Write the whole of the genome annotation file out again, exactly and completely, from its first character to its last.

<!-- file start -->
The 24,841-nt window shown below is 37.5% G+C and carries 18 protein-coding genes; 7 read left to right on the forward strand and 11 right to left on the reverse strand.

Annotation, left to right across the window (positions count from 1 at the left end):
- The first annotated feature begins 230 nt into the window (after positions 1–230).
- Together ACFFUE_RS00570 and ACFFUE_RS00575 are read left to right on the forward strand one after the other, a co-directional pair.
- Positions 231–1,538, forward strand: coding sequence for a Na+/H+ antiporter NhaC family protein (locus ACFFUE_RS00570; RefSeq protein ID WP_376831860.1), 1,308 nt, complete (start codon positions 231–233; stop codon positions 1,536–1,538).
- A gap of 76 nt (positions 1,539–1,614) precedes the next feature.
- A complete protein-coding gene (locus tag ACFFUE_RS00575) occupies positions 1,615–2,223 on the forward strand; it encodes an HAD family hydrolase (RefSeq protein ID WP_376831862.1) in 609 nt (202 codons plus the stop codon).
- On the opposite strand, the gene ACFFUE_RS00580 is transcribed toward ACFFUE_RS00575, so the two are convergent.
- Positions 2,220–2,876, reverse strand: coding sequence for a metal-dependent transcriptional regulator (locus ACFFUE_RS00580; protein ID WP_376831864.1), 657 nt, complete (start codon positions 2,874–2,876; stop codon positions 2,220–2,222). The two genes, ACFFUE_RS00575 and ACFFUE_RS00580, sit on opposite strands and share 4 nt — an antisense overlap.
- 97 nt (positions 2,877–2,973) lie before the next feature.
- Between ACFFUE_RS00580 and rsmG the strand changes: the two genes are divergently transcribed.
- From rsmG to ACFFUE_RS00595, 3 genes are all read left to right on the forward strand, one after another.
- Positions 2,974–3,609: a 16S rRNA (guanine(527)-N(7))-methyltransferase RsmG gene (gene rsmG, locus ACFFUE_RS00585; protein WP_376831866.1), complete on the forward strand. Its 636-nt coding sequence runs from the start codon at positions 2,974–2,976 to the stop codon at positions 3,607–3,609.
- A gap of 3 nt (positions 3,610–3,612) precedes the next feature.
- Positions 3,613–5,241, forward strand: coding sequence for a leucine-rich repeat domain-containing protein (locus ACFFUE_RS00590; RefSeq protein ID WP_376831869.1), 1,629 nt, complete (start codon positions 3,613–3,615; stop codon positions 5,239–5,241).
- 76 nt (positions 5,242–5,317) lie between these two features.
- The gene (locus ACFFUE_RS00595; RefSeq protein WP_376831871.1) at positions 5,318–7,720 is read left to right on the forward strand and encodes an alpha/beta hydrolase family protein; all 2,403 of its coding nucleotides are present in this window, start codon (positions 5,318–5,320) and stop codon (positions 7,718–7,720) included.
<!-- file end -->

The 24,841-nt window shown below is 37.5% G+C and carries 18 protein-coding genes; 7 read left to right on the forward strand and 11 right to left on the reverse strand.

Annotation, left to right across the window (positions count from 1 at the left end):
- The first annotated feature begins 230 nt into the window (after positions 1–230).
- Together ACFFUE_RS00570 and ACFFUE_RS00575 are read left to right on the forward strand one after the other, a co-directional pair.
- Positions 231–1,538, forward strand: coding sequence for a Na+/H+ antiporter NhaC family protein (locus ACFFUE_RS00570; RefSeq protein ID WP_376831860.1), 1,308 nt, complete (start codon positions 231–233; stop codon positions 1,536–1,538).
- A gap of 76 nt (positions 1,539–1,614) precedes the next feature.
- A complete protein-coding gene (locus tag ACFFUE_RS00575) occupies positions 1,615–2,223 on the forward strand; it encodes an HAD family hydrolase (RefSeq protein ID WP_376831862.1) in 609 nt (202 codons plus the stop codon).
- On the opposite strand, the gene ACFFUE_RS00580 is transcribed toward ACFFUE_RS00575, so the two are convergent.
- Positions 2,220–2,876, reverse strand: coding sequence for a metal-dependent transcriptional regulator (locus ACFFUE_RS00580; protein ID WP_376831864.1), 657 nt, complete (start codon positions 2,874–2,876; stop codon positions 2,220–2,222). The two genes, ACFFUE_RS00575 and ACFFUE_RS00580, sit on opposite strands and share 4 nt — an antisense overlap.
- 97 nt (positions 2,877–2,973) lie before the next feature.
- Between ACFFUE_RS00580 and rsmG the strand changes: the two genes are divergently transcribed.
- From rsmG to ACFFUE_RS00595, 3 genes are all read left to right on the forward strand, one after another.
- Positions 2,974–3,609: a 16S rRNA (guanine(527)-N(7))-methyltransferase RsmG gene (gene rsmG, locus ACFFUE_RS00585; protein WP_376831866.1), complete on the forward strand. Its 636-nt coding sequence runs from the start codon at positions 2,974–2,976 to the stop codon at positions 3,607–3,609.
- A gap of 3 nt (positions 3,610–3,612) precedes the next feature.
- Positions 3,613–5,241, forward strand: coding sequence for a leucine-rich repeat domain-containing protein (locus ACFFUE_RS00590; RefSeq protein ID WP_376831869.1), 1,629 nt, complete (start codon positions 3,613–3,615; stop codon positions 5,239–5,241).
- 76 nt (positions 5,242–5,317) lie between these two features.
- The gene (locus ACFFUE_RS00595; RefSeq protein WP_376831871.1) at positions 5,318–7,720 is read left to right on the forward strand and encodes an alpha/beta hydrolase family protein; all 2,403 of its coding nucleotides are present in this window, start codon (positions 5,318–5,320) and stop codon (positions 7,718–7,720) included.